Toevoegen aan bladwijzer

(Alleen in het Engels)

(last episode of a series of five)

Nature, as much as art, feeds us gently and appears to be necessary for us to feel well and balanced every day.

For a dozen years, I have been privileged enough to watch caterpillars evolve in their environment. In May, the best time of the year, I wish to share with you the advantages of such an experience.

We all know the mystery about “what was first, egg or chicken?”. Caterpillars are different as they do come out of an egg, but not the other way round. Denis Diderot, the writer, evokes this question in his novel « The dream of Alembert ».

Among the seasonal atmospheric changes, I would like to talk about the full metamorphosis of the little peacock moth, which is a beautiful living creature of our region. It becomes active as soon as spring starts again, alongside a pleasant flower, the wood anemone.

After mating, the female peacock moth carefully glues brown eggs on a blackthorn, its host plant. The leaves of the tree then feed the young for two and a half months before the peacock moth clutches them. 

This insect measures about 1 mm at birth before reaching up to 6 or 7 cm.

The caterpillar extracts itself from a 1.5 mm egg and eats its protein-rich shell as a good start in life!

What is a caterpillar?

It has the internal organisation of an animal: mouth, digestive tract, nervous, circulatory and sensitive systems, heart, aorta, intestines.

It has 6 true thoracic legs (which will become the legs of the butterfly) to walk and grab leaves. Its 5 other pairs of false posterior legs are some muscular suckers so that the caterpillar can cling.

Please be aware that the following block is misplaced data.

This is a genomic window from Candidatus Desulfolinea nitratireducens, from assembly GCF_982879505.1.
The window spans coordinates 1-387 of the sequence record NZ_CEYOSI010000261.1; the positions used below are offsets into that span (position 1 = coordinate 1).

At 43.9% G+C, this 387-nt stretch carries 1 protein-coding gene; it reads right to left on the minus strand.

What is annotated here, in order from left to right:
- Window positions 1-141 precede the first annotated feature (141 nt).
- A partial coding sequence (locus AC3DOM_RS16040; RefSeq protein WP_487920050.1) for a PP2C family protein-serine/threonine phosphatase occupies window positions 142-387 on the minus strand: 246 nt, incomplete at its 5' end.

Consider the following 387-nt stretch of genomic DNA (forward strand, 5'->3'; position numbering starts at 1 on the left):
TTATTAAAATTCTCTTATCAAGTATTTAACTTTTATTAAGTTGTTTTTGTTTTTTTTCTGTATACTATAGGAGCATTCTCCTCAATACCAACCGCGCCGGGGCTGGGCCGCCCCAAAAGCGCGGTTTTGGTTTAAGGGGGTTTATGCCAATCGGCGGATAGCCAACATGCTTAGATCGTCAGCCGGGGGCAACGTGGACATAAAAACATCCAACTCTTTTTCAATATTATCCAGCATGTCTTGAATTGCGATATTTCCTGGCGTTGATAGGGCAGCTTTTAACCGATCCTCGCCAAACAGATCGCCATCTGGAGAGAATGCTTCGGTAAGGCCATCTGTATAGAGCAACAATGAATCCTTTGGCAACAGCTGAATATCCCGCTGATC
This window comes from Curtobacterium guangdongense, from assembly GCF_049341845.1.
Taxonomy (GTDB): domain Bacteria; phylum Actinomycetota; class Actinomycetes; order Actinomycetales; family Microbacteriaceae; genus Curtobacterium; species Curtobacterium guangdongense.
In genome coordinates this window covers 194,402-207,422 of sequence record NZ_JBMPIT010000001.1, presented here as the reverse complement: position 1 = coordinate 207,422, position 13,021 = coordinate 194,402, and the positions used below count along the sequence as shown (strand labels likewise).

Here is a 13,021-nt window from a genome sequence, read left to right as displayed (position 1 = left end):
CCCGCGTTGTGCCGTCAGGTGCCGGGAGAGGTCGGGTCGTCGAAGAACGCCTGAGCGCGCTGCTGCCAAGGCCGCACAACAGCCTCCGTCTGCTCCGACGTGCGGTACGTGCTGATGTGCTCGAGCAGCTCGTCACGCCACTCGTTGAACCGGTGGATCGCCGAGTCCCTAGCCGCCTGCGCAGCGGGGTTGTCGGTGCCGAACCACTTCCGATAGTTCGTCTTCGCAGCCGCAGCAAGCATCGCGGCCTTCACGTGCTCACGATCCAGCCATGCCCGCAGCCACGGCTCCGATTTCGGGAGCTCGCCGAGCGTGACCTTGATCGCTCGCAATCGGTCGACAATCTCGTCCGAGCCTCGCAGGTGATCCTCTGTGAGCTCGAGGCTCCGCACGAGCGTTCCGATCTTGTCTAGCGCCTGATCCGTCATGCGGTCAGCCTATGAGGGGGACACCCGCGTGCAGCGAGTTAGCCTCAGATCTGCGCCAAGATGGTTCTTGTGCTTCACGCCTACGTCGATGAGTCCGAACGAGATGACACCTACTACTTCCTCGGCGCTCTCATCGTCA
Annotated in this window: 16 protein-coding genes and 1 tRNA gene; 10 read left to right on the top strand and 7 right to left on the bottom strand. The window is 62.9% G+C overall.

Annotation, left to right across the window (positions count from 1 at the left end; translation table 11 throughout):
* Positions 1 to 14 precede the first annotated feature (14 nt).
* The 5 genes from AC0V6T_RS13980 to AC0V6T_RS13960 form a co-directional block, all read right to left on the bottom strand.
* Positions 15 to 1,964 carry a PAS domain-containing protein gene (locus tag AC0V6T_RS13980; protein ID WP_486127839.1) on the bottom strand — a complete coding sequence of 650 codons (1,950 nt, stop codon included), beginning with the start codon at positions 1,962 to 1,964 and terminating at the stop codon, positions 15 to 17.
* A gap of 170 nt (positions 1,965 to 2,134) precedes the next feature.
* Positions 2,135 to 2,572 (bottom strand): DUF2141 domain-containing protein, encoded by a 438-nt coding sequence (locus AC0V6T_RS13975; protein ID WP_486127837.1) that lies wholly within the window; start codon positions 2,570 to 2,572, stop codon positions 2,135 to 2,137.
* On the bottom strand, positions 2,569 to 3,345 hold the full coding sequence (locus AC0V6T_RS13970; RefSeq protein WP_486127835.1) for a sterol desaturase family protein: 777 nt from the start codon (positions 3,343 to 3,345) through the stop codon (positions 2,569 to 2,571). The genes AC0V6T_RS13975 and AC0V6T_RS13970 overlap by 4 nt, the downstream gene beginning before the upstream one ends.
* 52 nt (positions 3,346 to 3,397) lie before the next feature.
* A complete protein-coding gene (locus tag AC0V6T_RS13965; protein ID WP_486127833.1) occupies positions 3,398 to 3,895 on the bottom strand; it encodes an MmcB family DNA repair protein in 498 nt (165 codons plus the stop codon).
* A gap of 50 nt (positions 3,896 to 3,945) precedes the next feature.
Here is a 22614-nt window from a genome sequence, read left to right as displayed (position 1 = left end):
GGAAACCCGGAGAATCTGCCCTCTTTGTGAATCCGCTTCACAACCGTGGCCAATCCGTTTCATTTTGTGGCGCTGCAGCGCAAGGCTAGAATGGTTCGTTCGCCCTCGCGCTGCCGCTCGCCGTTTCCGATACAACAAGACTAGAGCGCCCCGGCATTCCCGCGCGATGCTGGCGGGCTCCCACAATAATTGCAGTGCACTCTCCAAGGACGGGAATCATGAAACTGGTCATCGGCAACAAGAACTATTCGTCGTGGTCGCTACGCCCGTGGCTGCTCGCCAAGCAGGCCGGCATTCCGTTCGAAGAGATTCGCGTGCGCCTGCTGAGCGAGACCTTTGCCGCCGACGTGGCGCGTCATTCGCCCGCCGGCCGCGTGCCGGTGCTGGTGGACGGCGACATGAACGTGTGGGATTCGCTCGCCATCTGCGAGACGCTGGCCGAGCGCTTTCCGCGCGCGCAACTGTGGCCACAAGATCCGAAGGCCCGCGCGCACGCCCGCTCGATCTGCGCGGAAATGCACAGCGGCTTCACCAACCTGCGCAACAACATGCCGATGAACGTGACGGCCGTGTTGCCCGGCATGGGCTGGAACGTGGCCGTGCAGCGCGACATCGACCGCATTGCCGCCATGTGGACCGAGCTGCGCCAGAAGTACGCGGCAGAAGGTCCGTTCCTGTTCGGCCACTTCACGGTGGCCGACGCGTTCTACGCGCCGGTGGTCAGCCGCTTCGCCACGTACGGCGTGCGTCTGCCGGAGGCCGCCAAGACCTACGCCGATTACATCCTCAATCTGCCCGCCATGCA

The morphology of a caterpillar is like an organism with a soft cuticle, divided in 3 parts (head, thorax, abdomen). It is composed of 12 single eyes or stemmata; breathing orifices on the side or stigmata; organs called palps that bring food to the mouth; seriginous glands, the spinnerets, that produce a liquid silk hardening in the air and flowing out of a hole under the head. 

The dangers

To survive day after day, a caterpillar must live in constant uncertainty, on the lookout, trembling and camouflaging.

If there is any threat (beak, mandible, rain, wind, human), the caterpillar is able to suddenly drop to the ground thanks to a silk thread made instantly, which it will manage to climb up as soon as the danger is over. 

Feeding and growing up

The caterpillars eat the 1 cm2 size blackthorn leaves with much refinement and coordination. Then, their droppings fall off and naturally fertilise the soil.

As the days go by, the caterpillar gets bigger and becomes more independent, moving away from its fellow caterpillars, gradually improving its dexterity and endurance through its undulations.

The shrub of the adopted species, identified with its fine sense of smell, will then become its ultimate restaurant, chosen as soon as the parents had laid their eggs.

Transformations take place: the body grows and the garment cracks under the internal thrust as it has become too tight. Another one appears, of a larger size, fitting perfectly for a few weeks.  

The caterpillar goes through 5 moulting, with a progressive cuticular pigmentation until it becomes of a fluorescent green with yellow or pink dots (see the introductory picture).

These harmless and beneficial caterpillars, symbols of a complex nature, have been raised and fed for years in my garden. They have also travelled in the schools and old people’s homes of the region where they could be admired, recognized and touched without any fear.

The presence and contact of the caterpillars have made people of many generations happy and charmed by the ephemeral beauty of their colours.

But unfortunately, they are often victims of the ignorance of some, who damage or even destroy their habitat. 

To inhabit the world with poetry is to live in contemplation before all.”

(Christian Bobin)

With the authorization of l’Est Eclair / Libération Champagne

Head and featured photos: Caterpillars©Yves Meurville